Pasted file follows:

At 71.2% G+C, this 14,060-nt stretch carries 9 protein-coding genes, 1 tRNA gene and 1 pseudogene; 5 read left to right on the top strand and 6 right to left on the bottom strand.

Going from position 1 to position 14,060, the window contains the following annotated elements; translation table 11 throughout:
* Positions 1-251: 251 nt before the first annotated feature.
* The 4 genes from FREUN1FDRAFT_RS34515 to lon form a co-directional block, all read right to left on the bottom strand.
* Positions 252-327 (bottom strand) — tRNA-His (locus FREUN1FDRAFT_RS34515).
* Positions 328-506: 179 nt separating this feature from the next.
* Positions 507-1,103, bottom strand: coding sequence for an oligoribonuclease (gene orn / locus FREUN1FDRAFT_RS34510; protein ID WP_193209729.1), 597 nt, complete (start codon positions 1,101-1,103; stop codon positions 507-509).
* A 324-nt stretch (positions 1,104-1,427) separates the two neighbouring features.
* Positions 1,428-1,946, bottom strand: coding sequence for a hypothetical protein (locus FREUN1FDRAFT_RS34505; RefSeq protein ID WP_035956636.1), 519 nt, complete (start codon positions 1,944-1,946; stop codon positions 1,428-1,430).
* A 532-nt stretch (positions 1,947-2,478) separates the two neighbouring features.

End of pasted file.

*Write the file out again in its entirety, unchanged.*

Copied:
At 71.2% G+C, this 14,060-nt stretch carries 9 protein-coding genes, 1 tRNA gene and 1 pseudogene; 5 read left to right on the top strand and 6 right to left on the bottom strand.

Going from position 1 to position 14,060, the window contains the following annotated elements; translation table 11 throughout:
* Positions 1-251: 251 nt before the first annotated feature.
* The 4 genes from FREUN1FDRAFT_RS34515 to lon form a co-directional block, all read right to left on the bottom strand.
* Positions 252-327 (bottom strand) — tRNA-His (locus FREUN1FDRAFT_RS34515).
* Positions 328-506: 179 nt separating this feature from the next.
* Positions 507-1,103, bottom strand: coding sequence for an oligoribonuclease (gene orn / locus FREUN1FDRAFT_RS34510; protein ID WP_193209729.1), 597 nt, complete (start codon positions 1,101-1,103; stop codon positions 507-509).
* A 324-nt stretch (positions 1,104-1,427) separates the two neighbouring features.
* Positions 1,428-1,946, bottom strand: coding sequence for a hypothetical protein (locus FREUN1FDRAFT_RS34505; RefSeq protein ID WP_035956636.1), 519 nt, complete (start codon positions 1,944-1,946; stop codon positions 1,428-1,430).
* A 532-nt stretch (positions 1,947-2,478) separates the two neighbouring features.